Thursday, July 15, 2010

The World of Personal Publishing, Part 2


Welcome! I'm not surprised to see you here, today. Finding a cool spot to have an icy drink is the only way to ride out this heat wave.

I've asked Kristen Hackett from Offthebookshelf.com to join us, again. Last time, she described the concept and the purpose behind their new business. Today, I've asked her to explain how Offthebookshelf.com makes the connection between the authors who participate in their site and the readers. This is an important part of the picture for writers who want to find an audience for their work. Kristen, you have our attention.

"We developed a two-tiered marketing approach. Since Offthebookshelf.com is a relatively new business, we needed to inform authors of the opportunity to open their own virtual bookstores. Using social media, events and paid advertising with Publisher's Weekly and Writer's Digest, we began building our author base. In the few months that Offthebookshelf.com has been available, over 900 authors have signed up.

The highlight of this marketing program was the Great American Author competition, which just ended. Three winning authors will be announced on Offthebookshelf.com in August. These winners will have their books featured in our first television commercial. The television commercial will officially launch our marketing program to attract the readers to Offthebookshelf.com. We are also switching much of our social media efforts over to attracting readers now that the contest is over. Offthebookshelf.com is becoming the new hot marketplace for writers and readers."

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Thank you, Kristen.

Not too long ago, writers had only two options for getting their work published: being accepted by a traditional publishing company or using what has always been called a vanity press. Both options resulted in ink-and-paper books. The synergy of readily available computers, the internet, and publishing visionaries has changed that picture so much that it is hardly recognizable. Jeff Kagan expressed his frustration with the new environment in a comment to a Wall Street Journal article: "…As a successful businessman who is writing a book I find myself swimming in a sea of new ideas, competing claims and confusing choices as I try to understand this changing marketplace. This new world creates unlimited new opportunities, but for authors trying to decide which way to go it can be maddening. jeffKAGAN.com"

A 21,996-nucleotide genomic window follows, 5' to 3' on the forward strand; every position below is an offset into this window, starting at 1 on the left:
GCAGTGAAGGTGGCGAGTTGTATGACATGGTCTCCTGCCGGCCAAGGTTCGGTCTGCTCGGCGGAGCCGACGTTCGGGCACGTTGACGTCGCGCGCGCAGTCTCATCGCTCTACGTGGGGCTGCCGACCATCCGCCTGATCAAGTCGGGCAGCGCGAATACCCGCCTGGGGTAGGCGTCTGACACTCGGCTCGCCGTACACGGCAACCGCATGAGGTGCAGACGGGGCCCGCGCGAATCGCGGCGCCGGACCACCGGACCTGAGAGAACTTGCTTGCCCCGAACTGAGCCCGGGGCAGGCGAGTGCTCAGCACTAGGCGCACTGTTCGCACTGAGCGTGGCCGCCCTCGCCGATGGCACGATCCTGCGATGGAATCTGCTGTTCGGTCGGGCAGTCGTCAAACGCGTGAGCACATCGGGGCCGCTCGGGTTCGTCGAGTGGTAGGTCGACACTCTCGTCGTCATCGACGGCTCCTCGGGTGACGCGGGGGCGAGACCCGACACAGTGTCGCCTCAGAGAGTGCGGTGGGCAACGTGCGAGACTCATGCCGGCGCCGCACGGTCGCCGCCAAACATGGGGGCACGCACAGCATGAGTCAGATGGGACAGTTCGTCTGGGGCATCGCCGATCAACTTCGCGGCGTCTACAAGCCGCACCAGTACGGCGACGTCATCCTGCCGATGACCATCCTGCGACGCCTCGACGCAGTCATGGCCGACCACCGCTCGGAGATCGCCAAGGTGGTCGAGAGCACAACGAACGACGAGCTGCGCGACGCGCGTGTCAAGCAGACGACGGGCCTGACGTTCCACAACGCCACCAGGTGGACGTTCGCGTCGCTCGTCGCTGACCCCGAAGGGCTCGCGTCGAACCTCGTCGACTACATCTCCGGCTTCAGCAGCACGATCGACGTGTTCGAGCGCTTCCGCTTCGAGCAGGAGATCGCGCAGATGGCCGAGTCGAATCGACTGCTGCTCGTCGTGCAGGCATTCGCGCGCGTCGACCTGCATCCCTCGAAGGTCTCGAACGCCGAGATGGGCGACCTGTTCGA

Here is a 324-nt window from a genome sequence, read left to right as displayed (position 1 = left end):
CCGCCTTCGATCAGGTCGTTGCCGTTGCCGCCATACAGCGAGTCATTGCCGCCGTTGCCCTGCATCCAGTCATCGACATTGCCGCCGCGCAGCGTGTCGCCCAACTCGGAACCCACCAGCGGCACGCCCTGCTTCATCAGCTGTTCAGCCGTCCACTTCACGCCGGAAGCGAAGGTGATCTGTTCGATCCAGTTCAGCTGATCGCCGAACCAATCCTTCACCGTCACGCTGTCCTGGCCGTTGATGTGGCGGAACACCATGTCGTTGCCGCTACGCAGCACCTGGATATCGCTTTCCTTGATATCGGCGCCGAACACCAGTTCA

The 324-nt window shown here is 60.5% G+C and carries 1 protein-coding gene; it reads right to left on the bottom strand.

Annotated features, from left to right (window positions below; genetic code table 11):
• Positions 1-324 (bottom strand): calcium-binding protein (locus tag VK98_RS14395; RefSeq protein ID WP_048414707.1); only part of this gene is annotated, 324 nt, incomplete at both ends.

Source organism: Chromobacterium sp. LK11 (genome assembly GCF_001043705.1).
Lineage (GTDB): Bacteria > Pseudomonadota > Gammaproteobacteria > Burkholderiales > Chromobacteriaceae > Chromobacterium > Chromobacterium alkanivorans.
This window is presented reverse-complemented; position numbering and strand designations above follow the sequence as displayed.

The article on which Mr. Kagan commented is entitled 'Vanity' Press Goes Digital. I highly recommend that you read it - carefully. It offers a number of "expert" opinions on the way the whole industry will shake out – some of them contradictory.

The one idea on which all the experts appear to agree is that traditional publishing companies have lost control of the industry. A writer has much more control over their work with this new paradigm, but with control comes the need for business savvy. As Mr. Kagan explained, even a successful executive may have difficulty in finding his way. This is a time for all of us to continue learning as much as we can about the business of publishing while we keep on polishing our writing skills.

We'd love to hear about your recent activity with publishing your book. Please leave a comment.

In the meantime, keep writing.

1 comment:

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